TORONTO, Dec 2 (Reuters) - Yamana Gold YRI.TO sees widening profit margins over the next year as declining production costs will likely outpace any further retreat in gold prices, the company’s chief executive said on Tuesday.
Speaking at an investment conference, CEO Peter Marrone said costs for inputs such as oil, combined with weaker currencies in countries where Yamana operates, mean the third quarter of 2009 will likely stand as the high point for costs.
“My view is that we are back into an environment from a cost perspective -- or at least in 2009 we will be -- that will be consistent with late 2004 and 2005,” he said, pointing to the last time oil prices were at current levels.
Cost inflation has been a huge headache for miners over the past few years as rising costs for oil, steel, equipment, and labor have taken some of the shine off the strong rise in metals prices since 2001.
However, after peaking at just under $150 a barrel in July, oil prices have fallen by nearly two-thirds, while falling steel demand, mine closures, and project delays have eased other cost pressures.
Gold prices XAU=, meanwhile, are down 7 percent so far this year, but have held in much better than base metals prices.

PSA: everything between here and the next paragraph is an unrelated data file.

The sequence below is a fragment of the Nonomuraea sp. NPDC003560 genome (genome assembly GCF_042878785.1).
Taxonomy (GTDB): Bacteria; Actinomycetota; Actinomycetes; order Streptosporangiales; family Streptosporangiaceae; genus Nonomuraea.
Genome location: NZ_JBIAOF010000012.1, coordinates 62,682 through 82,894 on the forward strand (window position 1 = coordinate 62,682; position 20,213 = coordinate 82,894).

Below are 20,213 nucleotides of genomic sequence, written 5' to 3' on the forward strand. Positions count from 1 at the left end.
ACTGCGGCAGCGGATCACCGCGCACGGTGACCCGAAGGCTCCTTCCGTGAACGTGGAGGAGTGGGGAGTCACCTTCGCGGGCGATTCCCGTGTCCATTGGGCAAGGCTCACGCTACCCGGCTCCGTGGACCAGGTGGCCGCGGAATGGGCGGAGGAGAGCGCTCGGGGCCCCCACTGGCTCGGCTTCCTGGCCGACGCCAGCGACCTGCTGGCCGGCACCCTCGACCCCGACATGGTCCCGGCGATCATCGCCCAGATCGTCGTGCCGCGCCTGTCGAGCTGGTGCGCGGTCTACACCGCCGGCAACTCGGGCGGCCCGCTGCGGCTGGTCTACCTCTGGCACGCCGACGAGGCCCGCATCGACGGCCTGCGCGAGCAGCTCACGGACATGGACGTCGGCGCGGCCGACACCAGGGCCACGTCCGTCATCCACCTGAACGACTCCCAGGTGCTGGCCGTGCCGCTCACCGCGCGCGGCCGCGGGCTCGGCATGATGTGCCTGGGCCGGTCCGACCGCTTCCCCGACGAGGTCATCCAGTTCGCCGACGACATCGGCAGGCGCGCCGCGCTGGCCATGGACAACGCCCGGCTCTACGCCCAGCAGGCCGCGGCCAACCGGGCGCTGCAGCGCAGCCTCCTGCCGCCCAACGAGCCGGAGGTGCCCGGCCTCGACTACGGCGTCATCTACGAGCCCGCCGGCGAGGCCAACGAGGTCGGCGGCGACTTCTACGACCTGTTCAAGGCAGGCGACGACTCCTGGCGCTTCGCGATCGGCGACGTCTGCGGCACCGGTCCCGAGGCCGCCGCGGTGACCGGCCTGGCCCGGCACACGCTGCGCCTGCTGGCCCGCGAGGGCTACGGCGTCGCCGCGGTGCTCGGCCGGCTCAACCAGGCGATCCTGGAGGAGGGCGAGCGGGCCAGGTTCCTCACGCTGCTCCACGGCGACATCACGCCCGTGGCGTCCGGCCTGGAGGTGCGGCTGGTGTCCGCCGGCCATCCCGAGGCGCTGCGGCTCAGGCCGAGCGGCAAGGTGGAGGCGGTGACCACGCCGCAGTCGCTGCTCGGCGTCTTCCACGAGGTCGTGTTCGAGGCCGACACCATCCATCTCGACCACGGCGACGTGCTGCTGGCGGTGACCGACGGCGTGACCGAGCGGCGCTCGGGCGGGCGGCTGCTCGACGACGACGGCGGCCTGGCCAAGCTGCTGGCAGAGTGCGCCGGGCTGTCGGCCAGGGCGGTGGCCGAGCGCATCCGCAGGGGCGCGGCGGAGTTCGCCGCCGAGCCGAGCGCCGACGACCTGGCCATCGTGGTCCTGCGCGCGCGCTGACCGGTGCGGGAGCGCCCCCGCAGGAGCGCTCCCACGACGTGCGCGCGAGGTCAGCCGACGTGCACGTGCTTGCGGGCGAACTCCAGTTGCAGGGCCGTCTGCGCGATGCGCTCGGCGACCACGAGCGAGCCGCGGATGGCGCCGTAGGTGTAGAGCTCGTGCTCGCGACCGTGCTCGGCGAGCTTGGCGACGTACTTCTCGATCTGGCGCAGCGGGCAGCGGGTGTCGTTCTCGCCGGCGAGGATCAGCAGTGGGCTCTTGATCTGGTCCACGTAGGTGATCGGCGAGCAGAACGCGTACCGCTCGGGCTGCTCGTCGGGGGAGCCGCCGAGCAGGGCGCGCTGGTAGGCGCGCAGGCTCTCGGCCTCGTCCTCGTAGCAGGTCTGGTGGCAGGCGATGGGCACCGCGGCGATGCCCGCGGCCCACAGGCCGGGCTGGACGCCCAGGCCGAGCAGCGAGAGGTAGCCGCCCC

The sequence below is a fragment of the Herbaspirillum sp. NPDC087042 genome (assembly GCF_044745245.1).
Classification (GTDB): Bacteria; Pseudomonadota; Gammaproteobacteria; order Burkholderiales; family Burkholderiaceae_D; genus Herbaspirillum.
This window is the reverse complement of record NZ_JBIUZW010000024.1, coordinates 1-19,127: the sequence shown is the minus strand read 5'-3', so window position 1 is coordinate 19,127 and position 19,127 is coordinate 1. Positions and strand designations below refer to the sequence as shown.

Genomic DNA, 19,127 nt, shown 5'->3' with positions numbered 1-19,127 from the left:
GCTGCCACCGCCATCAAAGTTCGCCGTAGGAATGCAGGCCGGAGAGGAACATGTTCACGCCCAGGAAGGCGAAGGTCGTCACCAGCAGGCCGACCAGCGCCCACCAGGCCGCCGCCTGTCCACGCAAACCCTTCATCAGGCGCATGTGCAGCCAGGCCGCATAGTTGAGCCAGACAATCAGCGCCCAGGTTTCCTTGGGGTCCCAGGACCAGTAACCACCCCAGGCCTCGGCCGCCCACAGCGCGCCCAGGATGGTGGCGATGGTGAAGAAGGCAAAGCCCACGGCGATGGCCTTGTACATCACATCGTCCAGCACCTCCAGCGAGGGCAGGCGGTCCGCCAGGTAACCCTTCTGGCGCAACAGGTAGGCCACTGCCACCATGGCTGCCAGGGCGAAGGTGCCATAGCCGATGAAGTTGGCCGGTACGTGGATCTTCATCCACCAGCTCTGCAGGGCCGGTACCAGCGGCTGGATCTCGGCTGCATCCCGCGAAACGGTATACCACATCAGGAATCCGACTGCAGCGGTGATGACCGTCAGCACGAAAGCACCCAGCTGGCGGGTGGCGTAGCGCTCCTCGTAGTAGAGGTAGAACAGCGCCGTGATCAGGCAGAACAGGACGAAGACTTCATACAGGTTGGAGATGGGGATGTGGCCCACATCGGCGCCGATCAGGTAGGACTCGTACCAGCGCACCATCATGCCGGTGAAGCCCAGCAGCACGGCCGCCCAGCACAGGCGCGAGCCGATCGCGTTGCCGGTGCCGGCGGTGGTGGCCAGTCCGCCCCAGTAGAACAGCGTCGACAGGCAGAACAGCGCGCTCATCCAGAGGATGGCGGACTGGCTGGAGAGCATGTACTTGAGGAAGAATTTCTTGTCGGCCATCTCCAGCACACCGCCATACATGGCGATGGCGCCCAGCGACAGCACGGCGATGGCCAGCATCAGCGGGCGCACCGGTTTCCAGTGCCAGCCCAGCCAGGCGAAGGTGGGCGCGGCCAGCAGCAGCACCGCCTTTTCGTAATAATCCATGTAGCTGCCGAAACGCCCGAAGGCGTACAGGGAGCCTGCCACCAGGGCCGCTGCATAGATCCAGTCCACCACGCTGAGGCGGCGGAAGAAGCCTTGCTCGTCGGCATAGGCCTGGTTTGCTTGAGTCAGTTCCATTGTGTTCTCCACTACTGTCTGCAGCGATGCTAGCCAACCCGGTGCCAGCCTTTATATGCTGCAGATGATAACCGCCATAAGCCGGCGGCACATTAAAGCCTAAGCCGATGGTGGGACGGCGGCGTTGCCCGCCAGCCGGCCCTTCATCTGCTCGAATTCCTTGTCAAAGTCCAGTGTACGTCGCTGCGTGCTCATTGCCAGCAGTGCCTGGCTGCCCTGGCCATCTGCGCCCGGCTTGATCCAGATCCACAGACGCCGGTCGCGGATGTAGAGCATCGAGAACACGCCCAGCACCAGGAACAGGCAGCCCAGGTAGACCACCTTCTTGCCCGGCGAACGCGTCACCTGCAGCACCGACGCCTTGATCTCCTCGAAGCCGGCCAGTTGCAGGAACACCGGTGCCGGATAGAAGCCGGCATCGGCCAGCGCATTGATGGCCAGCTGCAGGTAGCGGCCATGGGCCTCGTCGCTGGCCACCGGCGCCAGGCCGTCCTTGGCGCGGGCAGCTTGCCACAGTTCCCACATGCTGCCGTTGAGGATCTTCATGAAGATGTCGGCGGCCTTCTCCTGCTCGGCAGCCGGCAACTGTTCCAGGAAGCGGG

For Yamana, which has most of its operations in Chile and Brazil, the sharp fall in those countries’ currencies versus the U.S. dollar -- the Chilean peso CLP= is down 24 percent and the Brazilian real BRL= has fallen 32 percent since the end of August -- has reduced local costs, particularly labor.
Asked if the company might reenter the mergers and acquisitions market, which it has stayed out of since making two acquisitions last year, Marrone said he would prefer to wait until Yamana’s stock valuation improves, although he said there were opportunities in the market.
“I want to assure everyone... that we have nothing on the horizon,” he said.
Yamana expects to produce just over one million ounces of gold this year, and sees that figure rising to more than 2 million by 2012.
The company’s shares were up 47 Canadian cents, or 7.8 percent, at C$6.47 on the Toronto Stock Exchange, slightly outperforming a 5.9 percent rise for global gold stocks as a group.
$1=$1.25 Canadian Reporting by Cameron French; editing by Peter Galloway